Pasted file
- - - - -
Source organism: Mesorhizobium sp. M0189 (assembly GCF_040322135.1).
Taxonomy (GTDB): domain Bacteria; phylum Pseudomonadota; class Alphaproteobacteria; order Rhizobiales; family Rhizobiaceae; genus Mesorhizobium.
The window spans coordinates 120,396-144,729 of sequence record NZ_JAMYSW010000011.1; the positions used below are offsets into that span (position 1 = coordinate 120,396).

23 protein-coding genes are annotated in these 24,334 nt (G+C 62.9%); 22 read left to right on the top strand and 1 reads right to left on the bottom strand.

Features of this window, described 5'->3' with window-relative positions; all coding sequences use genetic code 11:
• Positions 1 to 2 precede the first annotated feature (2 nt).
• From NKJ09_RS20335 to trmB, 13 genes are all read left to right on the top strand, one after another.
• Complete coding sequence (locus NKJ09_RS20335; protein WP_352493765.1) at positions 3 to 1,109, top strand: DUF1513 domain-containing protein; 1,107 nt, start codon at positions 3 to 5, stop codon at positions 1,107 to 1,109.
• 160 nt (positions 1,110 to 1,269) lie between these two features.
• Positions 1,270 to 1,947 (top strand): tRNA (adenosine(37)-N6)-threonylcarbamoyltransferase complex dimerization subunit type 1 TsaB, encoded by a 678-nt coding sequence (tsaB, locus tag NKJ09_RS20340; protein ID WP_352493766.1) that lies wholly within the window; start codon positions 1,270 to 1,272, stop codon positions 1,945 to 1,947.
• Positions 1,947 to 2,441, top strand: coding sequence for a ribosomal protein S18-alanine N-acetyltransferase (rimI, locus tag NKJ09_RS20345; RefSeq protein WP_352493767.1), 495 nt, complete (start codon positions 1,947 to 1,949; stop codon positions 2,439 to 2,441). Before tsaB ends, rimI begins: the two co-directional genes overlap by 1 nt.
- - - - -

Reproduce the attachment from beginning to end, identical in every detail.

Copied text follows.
Source organism: Mesorhizobium sp. M0189 (assembly GCF_040322135.1).
Taxonomy (GTDB): domain Bacteria; phylum Pseudomonadota; class Alphaproteobacteria; order Rhizobiales; family Rhizobiaceae; genus Mesorhizobium.
The window spans coordinates 120,396-144,729 of sequence record NZ_JAMYSW010000011.1; the positions used below are offsets into that span (position 1 = coordinate 120,396).

23 protein-coding genes are annotated in these 24,334 nt (G+C 62.9%); 22 read left to right on the top strand and 1 reads right to left on the bottom strand.

Features of this window, described 5'->3' with window-relative positions; all coding sequences use genetic code 11:
• Positions 1 to 2 precede the first annotated feature (2 nt).
• From NKJ09_RS20335 to trmB, 13 genes are all read left to right on the top strand, one after another.
• Complete coding sequence (locus NKJ09_RS20335; protein WP_352493765.1) at positions 3 to 1,109, top strand: DUF1513 domain-containing protein; 1,107 nt, start codon at positions 3 to 5, stop codon at positions 1,107 to 1,109.
• 160 nt (positions 1,110 to 1,269) lie between these two features.
• Positions 1,270 to 1,947 (top strand): tRNA (adenosine(37)-N6)-threonylcarbamoyltransferase complex dimerization subunit type 1 TsaB, encoded by a 678-nt coding sequence (tsaB, locus tag NKJ09_RS20340; protein ID WP_352493766.1) that lies wholly within the window; start codon positions 1,270 to 1,272, stop codon positions 1,945 to 1,947.
• Positions 1,947 to 2,441, top strand: coding sequence for a ribosomal protein S18-alanine N-acetyltransferase (rimI, locus tag NKJ09_RS20345; RefSeq protein WP_352493767.1), 495 nt, complete (start codon positions 1,947 to 1,949; stop codon positions 2,439 to 2,441). Before tsaB ends, rimI begins: the two co-directional genes overlap by 1 nt.